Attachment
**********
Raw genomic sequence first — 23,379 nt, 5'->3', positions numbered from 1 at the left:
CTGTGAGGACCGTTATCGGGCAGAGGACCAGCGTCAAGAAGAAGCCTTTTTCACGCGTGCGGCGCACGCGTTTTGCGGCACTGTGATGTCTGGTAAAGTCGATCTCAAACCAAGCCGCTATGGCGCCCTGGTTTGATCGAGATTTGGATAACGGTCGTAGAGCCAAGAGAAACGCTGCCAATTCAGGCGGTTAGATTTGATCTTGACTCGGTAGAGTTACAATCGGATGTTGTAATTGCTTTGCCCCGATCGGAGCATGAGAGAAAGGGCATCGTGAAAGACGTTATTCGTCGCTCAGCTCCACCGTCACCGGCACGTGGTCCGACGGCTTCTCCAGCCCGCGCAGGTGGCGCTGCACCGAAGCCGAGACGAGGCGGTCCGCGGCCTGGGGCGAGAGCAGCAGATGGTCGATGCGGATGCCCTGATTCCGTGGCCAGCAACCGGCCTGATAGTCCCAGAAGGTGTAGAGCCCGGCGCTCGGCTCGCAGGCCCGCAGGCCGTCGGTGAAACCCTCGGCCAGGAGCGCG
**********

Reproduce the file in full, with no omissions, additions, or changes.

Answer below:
Raw genomic sequence first — 23,379 nt, 5'->3', positions numbered from 1 at the left:
CTGTGAGGACCGTTATCGGGCAGAGGACCAGCGTCAAGAAGAAGCCTTTTTCACGCGTGCGGCGCACGCGTTTTGCGGCACTGTGATGTCTGGTAAAGTCGATCTCAAACCAAGCCGCTATGGCGCCCTGGTTTGATCGAGATTTGGATAACGGTCGTAGAGCCAAGAGAAACGCTGCCAATTCAGGCGGTTAGATTTGATCTTGACTCGGTAGAGTTACAATCGGATGTTGTAATTGCTTTGCCCCGATCGGAGCATGAGAGAAAGGGCATCGTGAAAGACGTTATTCGTCGCTCAGCTCCACCGTCACCGGCACGTGGTCCGACGGCTTCTCCAGCCCGCGCAGGTGGCGCTGCACCGAAGCCGAGACGAGGCGGTCCGCGGCCTGGGGCGAGAGCAGCAGATGGTCGATGCGGATGCCCTGATTCCGTGGCCAGCAACCGGCCTGATAGTCCCAGAAGGTGTAGAGCCCGGCGCTCGGCTCGCAGGCCCGCAGGCCGTCGGTGAAACCCTCGGCCAGGAGCGCG